Homily – Fourth Sunday of Lent

This Lent we have been sharing the homilies from various priests within our Diocese. This week we hear from Fr John Adams.

There are some beautiful words for each one of us in our second reading this week from St Paul writing to the people at Ephesus. “You were in darkness once – now you are light in the Lord…..Wake up from your sleep, rise from the dead, and Christ will shine on you.” Lets imagine for a moment that our first quick response to these words might be, well I don’t feel I’m in the darkness, neither do I feel dead or asleep. But what about the possibility that many of us, indeed perhaps all of us, are in fact stuck in second gear, that yes we live good enough lives, but that we are not even close to living with the freedom and joy that the Lord longs to give us.

In my view, and I include myself in this, all of us suffer from a form of blindness it’s a blindness that has us accepting a mediocre version of our faith. And this blindness perpetuated in us by none other than the forces of darkness – or the devil to be precise. Yes, the devil, who hates noting more than to see people who are alive and free in their faith. It’s the Devil who makes us too easily satisfied. It seems to me then, during this time of Lent we ought to take the opportunity to speak plainly on this very topic – that of the Devil and influence on us of the forces of darkness.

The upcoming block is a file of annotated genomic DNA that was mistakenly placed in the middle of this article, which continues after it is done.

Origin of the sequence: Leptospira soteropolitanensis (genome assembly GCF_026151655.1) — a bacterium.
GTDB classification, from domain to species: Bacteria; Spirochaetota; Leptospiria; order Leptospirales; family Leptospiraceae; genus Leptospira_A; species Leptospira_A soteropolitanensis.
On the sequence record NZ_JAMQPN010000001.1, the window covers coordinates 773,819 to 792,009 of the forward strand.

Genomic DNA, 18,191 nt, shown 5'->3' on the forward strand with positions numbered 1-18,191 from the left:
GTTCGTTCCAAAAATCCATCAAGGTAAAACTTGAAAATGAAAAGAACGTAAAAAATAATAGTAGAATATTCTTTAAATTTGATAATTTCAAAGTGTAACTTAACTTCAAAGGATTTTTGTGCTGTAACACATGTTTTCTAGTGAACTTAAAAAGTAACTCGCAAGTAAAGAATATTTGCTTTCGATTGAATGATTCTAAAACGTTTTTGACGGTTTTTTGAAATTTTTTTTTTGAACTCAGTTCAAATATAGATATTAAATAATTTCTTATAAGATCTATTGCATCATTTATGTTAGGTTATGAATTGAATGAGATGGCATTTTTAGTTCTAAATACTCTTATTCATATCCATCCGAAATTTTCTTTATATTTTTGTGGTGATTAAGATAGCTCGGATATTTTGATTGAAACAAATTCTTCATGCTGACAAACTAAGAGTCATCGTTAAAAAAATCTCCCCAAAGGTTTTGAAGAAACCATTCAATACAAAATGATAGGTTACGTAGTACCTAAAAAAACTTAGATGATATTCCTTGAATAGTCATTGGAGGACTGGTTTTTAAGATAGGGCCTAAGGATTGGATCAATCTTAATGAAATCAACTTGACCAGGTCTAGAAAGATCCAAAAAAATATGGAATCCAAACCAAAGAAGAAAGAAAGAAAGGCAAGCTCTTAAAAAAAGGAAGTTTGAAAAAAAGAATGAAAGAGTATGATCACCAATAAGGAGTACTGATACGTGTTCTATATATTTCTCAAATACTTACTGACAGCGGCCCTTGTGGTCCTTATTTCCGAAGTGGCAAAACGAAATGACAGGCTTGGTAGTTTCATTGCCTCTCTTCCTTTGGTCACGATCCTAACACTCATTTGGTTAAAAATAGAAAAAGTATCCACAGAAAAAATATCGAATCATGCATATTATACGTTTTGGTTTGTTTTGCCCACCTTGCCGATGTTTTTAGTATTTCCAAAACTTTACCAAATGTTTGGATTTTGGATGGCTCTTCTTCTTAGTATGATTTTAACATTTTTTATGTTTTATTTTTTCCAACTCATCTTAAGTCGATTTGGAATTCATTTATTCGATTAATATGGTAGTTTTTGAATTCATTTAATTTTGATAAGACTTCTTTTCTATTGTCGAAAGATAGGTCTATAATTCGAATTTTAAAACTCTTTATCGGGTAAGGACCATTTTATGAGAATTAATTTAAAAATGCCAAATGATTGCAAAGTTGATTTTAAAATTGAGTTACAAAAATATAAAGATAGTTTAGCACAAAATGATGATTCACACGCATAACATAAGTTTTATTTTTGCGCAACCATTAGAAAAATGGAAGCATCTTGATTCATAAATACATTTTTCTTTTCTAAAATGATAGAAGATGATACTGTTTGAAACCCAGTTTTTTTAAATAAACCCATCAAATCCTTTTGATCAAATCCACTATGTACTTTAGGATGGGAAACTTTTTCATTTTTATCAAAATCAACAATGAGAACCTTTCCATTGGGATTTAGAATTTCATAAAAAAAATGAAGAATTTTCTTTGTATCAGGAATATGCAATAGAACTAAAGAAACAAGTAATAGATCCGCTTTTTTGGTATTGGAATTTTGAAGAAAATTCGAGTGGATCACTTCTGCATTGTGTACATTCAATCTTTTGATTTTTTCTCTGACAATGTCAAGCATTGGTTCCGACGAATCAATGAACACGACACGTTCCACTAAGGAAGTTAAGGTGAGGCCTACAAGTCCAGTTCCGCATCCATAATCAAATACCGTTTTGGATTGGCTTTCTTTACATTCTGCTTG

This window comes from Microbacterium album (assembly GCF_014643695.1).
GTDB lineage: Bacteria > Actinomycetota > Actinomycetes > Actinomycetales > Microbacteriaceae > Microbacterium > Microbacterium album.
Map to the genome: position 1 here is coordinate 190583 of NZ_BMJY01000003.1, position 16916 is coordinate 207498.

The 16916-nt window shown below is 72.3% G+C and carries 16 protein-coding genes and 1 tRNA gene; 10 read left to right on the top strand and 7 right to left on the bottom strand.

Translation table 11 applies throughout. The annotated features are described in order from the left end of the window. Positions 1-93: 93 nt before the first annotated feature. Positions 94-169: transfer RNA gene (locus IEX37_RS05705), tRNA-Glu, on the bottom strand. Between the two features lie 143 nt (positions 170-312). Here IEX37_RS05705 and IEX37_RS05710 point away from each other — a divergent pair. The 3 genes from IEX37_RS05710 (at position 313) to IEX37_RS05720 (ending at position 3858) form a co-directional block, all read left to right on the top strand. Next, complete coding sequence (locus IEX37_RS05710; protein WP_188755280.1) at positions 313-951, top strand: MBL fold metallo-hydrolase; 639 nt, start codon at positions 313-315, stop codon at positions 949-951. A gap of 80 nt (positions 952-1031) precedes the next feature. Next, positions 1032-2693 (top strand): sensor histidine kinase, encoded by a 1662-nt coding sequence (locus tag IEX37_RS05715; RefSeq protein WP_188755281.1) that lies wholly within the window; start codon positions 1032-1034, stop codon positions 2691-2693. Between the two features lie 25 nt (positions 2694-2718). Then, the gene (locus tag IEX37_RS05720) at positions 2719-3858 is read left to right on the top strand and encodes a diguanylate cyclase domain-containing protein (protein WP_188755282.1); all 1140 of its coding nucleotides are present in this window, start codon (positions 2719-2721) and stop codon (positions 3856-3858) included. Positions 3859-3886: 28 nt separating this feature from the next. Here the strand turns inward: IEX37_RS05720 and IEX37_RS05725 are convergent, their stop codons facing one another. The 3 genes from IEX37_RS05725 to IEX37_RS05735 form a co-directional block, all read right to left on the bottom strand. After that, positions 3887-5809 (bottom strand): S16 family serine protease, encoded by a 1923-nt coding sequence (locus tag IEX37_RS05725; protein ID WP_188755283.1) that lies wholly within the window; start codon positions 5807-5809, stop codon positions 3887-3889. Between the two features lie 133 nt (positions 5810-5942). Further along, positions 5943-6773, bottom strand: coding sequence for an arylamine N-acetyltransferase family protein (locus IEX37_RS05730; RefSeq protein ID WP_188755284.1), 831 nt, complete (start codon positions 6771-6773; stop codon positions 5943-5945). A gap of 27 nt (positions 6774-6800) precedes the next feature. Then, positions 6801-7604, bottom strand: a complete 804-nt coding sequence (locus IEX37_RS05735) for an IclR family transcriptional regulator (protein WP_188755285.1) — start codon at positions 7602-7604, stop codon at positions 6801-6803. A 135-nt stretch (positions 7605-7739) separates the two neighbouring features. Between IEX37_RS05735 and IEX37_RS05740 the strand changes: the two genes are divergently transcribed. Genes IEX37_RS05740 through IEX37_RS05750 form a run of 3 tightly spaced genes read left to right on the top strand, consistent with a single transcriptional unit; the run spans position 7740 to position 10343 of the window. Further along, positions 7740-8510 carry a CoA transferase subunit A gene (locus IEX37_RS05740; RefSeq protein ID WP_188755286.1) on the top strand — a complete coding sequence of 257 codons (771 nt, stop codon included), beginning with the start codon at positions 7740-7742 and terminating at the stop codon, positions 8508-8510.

Firstly, we should be clear, the victory has been won over the devil. The Devil is a liar and a cheat – and he has been defeated.  We should not be unduly worried therefore about the evil one – he cannot break in on us, he cannot read our thoughts. St Augustine called the devil and chained up dog.  Yes a chained up dog can frighten us, it can make us change our course, but it is tethered all the same. Our only fear ought to be that we do not wander to close through deception or ignorance. Jesus has won that victory for us. However, the devils greatest victory comes when we deny or ignore his existence. The devil does exist – that’s part of our faith.

Lets do a quick review of what the Church teaches here. Firstly, the devil is a creature. He was created by God as an angel, and was originally good. But, like human creatures, the angels are blessed with free will, and like us, they can, and do, choose to turn away from the love of God. Remember this freedom is necessary. To be compelled to love involves a degraded form of love – to choose to love, this is love in its fullness, and this is the love of God. So, God created Lucifer a good angel, but he turned away. You can read about this in Isaiah Chapter 14.